Once the access point is running, we see a tabular overview of the spots mapped so far. The figure below shows all points making up the path of the mapping person. We can see that path markers are taken every 3 seconds, but we also see a glitch at 07:36:53, when the same path marker has been recorder three times. Later on, the analysis will filter out duplicates, so that each data point is unique. We could get a similar overview from the points categorized and since the table can be sorted by each column, we could also get a rough idea of how often each category has been used.
Step 1: Getting all materials and tools ready, connecting the pieces and (optionally) soldering
Make sure you have all materials need and a solid set of tools you feel comfortable with. You find a complete list of components in the Annex. All in all you might expect to shell out 30 € for components.
As for tools, if you go for the experimental breadboard version (see image below, left), you don’t need any tooling. If you got for the hard-wired version (see image below, right), you need the usual soldering iron, solder and maybe a stripping plier.
Before you can see an working hardware, you want to make sure all pieces are connected in the right way. That’s actually easier than it might look at a first glance. There are three pieces that belong to the Wemos Mini Ecosystem (microcontroller, battery charger, display) and two more components which use I2C communication. In sum this means we have to take care of 2x4 wires (look out for the green, yellow, red and black wires below).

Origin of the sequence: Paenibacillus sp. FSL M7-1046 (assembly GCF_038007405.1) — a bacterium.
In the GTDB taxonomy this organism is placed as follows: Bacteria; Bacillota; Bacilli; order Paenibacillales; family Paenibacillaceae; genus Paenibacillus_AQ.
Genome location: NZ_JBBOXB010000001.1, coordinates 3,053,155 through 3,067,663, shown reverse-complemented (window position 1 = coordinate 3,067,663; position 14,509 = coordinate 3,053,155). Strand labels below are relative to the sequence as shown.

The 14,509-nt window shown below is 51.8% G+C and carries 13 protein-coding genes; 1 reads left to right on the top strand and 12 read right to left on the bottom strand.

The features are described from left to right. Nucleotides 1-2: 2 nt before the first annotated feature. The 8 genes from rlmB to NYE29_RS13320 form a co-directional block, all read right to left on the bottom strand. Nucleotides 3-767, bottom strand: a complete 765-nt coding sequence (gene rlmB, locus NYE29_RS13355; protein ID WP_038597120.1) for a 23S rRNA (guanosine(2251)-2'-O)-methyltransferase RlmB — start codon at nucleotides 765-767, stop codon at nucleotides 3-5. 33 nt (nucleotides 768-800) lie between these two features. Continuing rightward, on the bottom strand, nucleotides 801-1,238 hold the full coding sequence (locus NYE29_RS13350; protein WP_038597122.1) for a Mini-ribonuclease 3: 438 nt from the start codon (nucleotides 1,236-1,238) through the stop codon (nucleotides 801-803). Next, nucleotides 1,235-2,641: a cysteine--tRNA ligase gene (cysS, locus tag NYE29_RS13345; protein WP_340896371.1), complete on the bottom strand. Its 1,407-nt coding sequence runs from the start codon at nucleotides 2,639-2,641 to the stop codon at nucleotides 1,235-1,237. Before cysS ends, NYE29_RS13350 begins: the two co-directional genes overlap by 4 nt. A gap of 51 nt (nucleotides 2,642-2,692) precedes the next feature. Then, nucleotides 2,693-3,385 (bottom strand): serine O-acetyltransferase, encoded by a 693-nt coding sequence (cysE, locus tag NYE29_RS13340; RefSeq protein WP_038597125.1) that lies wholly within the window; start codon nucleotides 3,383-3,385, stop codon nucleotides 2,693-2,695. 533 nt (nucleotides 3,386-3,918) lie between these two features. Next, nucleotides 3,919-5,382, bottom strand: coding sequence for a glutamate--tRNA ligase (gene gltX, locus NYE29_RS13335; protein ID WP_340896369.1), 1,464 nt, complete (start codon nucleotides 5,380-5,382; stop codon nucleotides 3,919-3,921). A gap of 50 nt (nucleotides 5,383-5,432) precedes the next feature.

Step 2: Uploading the sketch and making (optional) adaptations
The sketch can be found on Github, which makes sure that you get the latest version with improvements and bug fixes: https://github.com/chrvoigt/observation-gadget
But bevor you can upload the sketch to your DIY mapping device, you need to get your tool chain ready (see Annex B).
Step 3: 3D-Printing the casing
Just like the code to be flashed on the device, the design of the casing is also made openly available on two prominent websites:
• Thingiverse https://www.thingiverse.com/thing:4664256
• Wikifactory https://wikifactory.com/@chrvoigt/mapper-casing
These archives include the original design files, needed to make adaptations in Fusion360 , which has educational, free licences as well. The dimensions of the box can be easily adapted through parameters, so that workshops can print casings according to the size of their printed circuit boards (PCB). Equally, the cut-out text – currently saying ‘STEM’ – can be replaced with another word.
Annex A: List of materials